I believe the corrosion is caused by chemical reactions between the constituents of the laundry aids used and the aluminium alloy of the spider. For a one-page paper on this subject please visit: -
The required pH level required for this type of corrosion could, in my opinion, be reached by most of the laundry aids currently used.

    Bookmark   May 28, 2011 at 6:50AM
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Here are some examples of galvanic corrosion of the spider assembly:

    Bookmark   May 28, 2011 at 10:11AM
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@sshrivastava - yipes! That's the stuff nightmares and horror movies are made of, not to mention very unhappy consumers.

One can't help but wonder if that is the result of laundry cleaning detergents & additives or defective manufacturing, or both.

I wonder if this happens to FL washers in Europe, too.

    Bookmark   May 28, 2011 at 11:12AM
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To sshrivastava,
Thank you for the photographs they are available at: -
together with 2 comments which you can read should you scroll down to the �comments� section. I would strongly recommend that you do so.

Hopefully you will also note that the majority of the corrosion, particularly in the first photograph, is not at the junction of the two dissimilar metals, which is where it would be if it were galvanic corrosion. I implore you to read the two papers I referenced above, the authors, in both cases, are well respected in their relevant fields, so I would think that their opinions would carry some weight with logically thinking people.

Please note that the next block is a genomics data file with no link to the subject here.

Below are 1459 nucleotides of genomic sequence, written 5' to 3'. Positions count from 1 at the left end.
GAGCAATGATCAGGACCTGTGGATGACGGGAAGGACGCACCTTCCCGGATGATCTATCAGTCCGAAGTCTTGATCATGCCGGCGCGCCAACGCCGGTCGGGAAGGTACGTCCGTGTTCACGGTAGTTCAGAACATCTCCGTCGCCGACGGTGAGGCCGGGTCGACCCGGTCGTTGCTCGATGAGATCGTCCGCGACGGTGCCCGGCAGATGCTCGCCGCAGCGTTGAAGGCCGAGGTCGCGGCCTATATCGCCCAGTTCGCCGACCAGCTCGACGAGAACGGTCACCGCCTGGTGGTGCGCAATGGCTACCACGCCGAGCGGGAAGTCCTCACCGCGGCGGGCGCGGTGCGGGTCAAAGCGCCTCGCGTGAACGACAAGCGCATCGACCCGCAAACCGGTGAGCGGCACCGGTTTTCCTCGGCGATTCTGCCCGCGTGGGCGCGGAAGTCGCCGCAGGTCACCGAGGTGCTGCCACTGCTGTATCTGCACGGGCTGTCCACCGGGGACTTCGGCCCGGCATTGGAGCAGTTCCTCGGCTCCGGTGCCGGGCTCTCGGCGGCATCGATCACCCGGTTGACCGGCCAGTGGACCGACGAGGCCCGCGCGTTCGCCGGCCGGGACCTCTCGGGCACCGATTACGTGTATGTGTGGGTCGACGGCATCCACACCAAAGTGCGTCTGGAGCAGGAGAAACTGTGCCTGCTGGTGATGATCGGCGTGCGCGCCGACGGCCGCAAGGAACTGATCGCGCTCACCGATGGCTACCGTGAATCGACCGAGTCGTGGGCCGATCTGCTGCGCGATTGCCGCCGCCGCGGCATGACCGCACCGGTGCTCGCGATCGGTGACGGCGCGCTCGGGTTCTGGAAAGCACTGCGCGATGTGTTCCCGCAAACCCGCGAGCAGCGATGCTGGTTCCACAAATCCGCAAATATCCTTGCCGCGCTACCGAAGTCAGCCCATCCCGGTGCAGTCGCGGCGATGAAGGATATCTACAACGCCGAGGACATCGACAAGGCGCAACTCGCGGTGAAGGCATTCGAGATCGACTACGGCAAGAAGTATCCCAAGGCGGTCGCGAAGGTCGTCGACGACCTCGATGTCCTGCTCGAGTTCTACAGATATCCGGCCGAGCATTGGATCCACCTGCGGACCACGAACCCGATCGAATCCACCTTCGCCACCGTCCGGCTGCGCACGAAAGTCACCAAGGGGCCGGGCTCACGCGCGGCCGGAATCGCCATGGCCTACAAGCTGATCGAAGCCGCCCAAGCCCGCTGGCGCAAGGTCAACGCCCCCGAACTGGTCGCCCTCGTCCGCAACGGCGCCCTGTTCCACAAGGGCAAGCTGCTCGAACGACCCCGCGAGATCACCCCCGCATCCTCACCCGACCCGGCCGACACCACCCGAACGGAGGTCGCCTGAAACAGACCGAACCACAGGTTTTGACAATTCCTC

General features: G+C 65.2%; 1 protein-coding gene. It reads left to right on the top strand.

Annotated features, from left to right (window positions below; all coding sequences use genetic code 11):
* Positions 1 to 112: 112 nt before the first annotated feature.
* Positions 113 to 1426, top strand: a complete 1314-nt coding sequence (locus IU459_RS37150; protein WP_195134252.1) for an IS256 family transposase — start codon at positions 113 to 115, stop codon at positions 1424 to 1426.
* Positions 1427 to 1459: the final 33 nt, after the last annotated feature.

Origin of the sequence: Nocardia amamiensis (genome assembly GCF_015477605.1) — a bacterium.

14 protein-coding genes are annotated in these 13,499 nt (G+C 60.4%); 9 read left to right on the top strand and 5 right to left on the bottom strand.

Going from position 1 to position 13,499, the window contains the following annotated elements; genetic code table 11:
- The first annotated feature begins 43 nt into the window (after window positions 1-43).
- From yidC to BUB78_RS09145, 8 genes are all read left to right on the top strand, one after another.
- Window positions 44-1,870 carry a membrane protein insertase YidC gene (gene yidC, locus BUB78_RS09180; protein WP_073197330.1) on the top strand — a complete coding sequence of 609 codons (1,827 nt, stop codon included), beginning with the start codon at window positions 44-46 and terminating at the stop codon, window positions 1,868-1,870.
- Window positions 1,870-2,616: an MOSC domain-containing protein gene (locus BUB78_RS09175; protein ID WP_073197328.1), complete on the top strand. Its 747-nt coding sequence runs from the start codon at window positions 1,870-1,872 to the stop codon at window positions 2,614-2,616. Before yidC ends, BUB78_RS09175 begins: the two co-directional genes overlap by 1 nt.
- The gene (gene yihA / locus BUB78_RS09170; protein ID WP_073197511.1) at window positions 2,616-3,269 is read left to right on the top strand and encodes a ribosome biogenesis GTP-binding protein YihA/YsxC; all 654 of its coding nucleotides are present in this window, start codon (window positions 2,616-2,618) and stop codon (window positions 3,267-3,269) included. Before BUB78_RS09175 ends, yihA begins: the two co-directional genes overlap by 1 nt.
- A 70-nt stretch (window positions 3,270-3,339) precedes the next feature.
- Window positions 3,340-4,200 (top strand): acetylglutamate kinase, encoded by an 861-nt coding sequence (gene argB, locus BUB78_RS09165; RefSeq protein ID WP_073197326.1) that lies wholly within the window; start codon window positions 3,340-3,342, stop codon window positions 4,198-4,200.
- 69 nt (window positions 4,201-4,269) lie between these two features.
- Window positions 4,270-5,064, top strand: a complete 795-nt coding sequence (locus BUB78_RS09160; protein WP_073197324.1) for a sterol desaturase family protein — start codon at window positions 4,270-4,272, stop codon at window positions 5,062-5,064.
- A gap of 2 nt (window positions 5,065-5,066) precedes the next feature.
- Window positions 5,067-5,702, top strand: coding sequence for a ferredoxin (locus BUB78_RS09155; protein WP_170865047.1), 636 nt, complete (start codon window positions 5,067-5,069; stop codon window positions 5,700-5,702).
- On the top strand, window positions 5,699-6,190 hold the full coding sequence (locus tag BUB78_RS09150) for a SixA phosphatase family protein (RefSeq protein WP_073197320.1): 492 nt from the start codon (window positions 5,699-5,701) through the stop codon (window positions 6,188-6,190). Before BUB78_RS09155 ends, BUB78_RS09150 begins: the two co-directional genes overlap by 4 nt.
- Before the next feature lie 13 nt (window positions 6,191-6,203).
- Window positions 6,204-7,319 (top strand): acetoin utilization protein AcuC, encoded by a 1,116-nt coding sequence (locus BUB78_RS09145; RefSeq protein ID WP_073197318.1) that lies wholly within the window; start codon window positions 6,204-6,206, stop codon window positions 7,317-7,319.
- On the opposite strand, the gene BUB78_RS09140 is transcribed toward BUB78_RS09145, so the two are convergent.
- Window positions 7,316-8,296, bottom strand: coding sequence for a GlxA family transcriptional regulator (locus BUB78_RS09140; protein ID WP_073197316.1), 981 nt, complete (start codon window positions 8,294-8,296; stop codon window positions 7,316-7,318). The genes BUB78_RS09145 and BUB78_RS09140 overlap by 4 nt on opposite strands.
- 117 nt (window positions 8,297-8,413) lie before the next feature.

Here is a link that might be useful: Paper On Galvanic Corrosion

    Bookmark   May 28, 2011 at 12:50PM
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To Cavimum,
A further point brought up in your original post in this thread concerns the failure of bearings in front load machines. Now I have reservations concerning the adequacy of the bearing arrangement(s) but I believe that subject is outside the scope of this thread. There is however, I believe, a link between the corrosion of the spiders and some of the recorded bearing failures.
The principal product of corrosion of the aluminium spider is aluminium oxide (Al2O3). This compound is barely soluble in water, adheres very strongly to the donor metal, in this case the aluminium alloy spider, and is extremely hard and abrasive, in fact if your look on the back of 'sandpaper' you are very likely to find that the 'grit' on the 'sandpaper' is aluminium oxide. Now although aluminium oxide is barely soluble in water if you go to the link below you will see the pictorial record of the efforts of one person to repair an LG machine with a corroded spider and failed bearings. There is no need to read all of the descriptive matter, unless of course you are interested. 'Replies' 60-63 inclusive and 70-76 inclusive show the corrosion of the spider. 'Replies' 75-77 inclusive show the deposits of aluminium oxide that did not remain adhering to the spider but where carried in suspension in the 'water' of the washing/rinsing processes. This abrasive solution will be in contact with the soft lips of the shaft seal, how long do you think that seal will last before it fails and allows water into the bearings? This water will then destroy the bearings in two ways, the 'normal' corrosion of steel in water and the lapping/grinding action of the aluminium oxide.
A very large proportion of the reports 'on the web' note the double failure of the corroded spider, perhaps not to catastrophic failure, together with the failed/seal and bearings.

In view of my earlier comment I hardly need add that I believe the 'repairer' in the thread mentioned is wasting his time trying to electrically insulate the stainless steel drum from the spider.

Here is a link that might be useful: LG washer attempted repair

    Bookmark   May 28, 2011 at 4:53PM